AMC Seeks Victory in 'Walking Dead' Accounting Suit

The network looks to defeat Frank Darabont's claims targeting millions of dollars worth of distribution charges and other net profit deductions.
Eliza Morse/AMC

Circle the calendar: June 1, 2020. That's when AMC is set to square off at trial against Walking Dead co-creator Frank Darabont and Creative Artists Agency. There's hundreds of millions of dollars on the line plus accusations of self-dealing and underhanded accounting.

On Monday night, AMC sought victory in the dispute's undercard — the follow-up suit that targeted AMC's specific accounting practices. AMC is now seeking summary judgment from a New York judge on the basis that an agreement with Darabont governs profit participation and forecloses any claim that the contract was breached. In other words, AMC asserts that it has honored the profit deal for the zombie series.

Like many showrunners in the TV business, Darabont negotiated for a percentage of the show's backend, but that alone means little. As many Hollywood accounting cases have proved time and time again, what matters is the details — how the series' "modified adjusted gross receipts," or "MAGR," was defined. For instance, what sort of production costs and distribution fees could AMC charge in the calculation of profits?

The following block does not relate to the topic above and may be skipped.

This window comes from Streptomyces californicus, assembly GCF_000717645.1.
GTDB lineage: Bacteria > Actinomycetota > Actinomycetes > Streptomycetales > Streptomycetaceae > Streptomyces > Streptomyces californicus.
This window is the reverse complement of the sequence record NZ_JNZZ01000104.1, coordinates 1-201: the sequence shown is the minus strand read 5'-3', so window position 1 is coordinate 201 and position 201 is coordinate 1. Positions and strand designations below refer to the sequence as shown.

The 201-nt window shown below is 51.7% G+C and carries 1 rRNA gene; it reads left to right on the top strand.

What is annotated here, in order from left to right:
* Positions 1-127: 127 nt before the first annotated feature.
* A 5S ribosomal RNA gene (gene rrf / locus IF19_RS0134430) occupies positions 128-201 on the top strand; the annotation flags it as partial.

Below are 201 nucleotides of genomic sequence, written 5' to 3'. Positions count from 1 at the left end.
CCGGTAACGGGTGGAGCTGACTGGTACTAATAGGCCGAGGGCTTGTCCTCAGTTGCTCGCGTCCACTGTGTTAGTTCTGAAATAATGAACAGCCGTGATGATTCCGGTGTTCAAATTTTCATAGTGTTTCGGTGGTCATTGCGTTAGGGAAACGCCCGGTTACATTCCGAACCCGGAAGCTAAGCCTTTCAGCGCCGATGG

In summary judgment papers, AMC asserts that in February 2011, a few months after Darabont signed his Walking Dead agreement with AMC, he was provided with a MAGR definition. Darabont's lawyers will perhaps object to the significance of this, but for now, AMC wants the judge to deem its MAGR formula as operative.

"Despite the fact that Plaintiffs cashed their checks and pocketed the millions of dollars in MAGR payments that AMC made in accordance with that contractually-agreed upon formula, Plaintiffs now attempt to rewrite the contract to seek even more money," states the summary judgment memorandum.

AMC has its interpretation of what the MAGR formula means.

As the summary judgment brief continues, AMC is expressly allowed a 20 percent distribution fee on home video distribution, allowed to keep revenue derived from product placement, allowed a 50 percent distribution fee on merchandising, allowed to deduct fees for lawyers and security consultants, allowed a 50 percent distribution fee and 15 percent administration fee on music publishing receipts, allowed to deduct advances to other profit participants, and has applied interest appropriately.

Here's the full memo spelling out AMC's arguments.

The plaintiffs had this statement: "Having had their deceptive and faulty accounting practices exposed, it is little surprise that AMC again seeks to avoid facing a jury. The motion is based on a bogus interpretation of Darabont’s contract and should be denied. We look forward to trial on June 1."

Darabont's side appears ready to look to the 2010 agreement plus settle any ambiguity with industry custom to arrive at a more favorable accounting treatment.

No matter how the judge rules on this summary judgment motion, it won't obviate the need for a trial on the larger-stakes issue of whether Walking Dead requires arms’ length, fair market license fees.